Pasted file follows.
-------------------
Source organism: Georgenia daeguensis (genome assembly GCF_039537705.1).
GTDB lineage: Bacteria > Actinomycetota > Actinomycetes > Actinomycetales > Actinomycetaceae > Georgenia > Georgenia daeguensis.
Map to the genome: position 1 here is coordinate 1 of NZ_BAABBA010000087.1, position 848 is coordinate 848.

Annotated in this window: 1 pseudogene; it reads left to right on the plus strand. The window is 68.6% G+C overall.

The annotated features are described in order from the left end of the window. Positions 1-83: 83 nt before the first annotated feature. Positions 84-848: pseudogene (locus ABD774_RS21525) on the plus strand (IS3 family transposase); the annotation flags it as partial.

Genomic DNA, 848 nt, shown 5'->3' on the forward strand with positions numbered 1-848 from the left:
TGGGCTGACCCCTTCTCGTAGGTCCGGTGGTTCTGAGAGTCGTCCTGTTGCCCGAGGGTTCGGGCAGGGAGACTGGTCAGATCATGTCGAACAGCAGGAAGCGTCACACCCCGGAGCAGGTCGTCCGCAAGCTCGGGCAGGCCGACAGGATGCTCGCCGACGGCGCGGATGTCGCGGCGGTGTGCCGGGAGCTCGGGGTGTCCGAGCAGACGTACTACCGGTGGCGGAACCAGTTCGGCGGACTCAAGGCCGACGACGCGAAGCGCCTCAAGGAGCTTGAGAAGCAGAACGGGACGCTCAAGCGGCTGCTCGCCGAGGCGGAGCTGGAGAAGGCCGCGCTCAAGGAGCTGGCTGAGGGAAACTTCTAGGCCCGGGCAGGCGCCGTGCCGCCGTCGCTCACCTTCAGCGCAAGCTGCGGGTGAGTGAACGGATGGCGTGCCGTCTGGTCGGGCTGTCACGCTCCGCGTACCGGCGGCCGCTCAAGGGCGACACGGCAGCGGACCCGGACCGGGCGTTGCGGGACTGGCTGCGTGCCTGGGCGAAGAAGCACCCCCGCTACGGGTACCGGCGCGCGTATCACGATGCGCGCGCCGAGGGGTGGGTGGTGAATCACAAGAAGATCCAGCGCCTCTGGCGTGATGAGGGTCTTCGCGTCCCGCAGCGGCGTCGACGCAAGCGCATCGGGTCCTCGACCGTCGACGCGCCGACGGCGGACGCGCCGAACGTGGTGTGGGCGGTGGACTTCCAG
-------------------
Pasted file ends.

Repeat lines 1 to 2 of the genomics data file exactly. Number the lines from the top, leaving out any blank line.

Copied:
Source organism: Georgenia daeguensis (genome assembly GCF_039537705.1).
GTDB lineage: Bacteria > Actinomycetota > Actinomycetes > Actinomycetales > Actinomycetaceae > Georgenia > Georgenia daeguensis.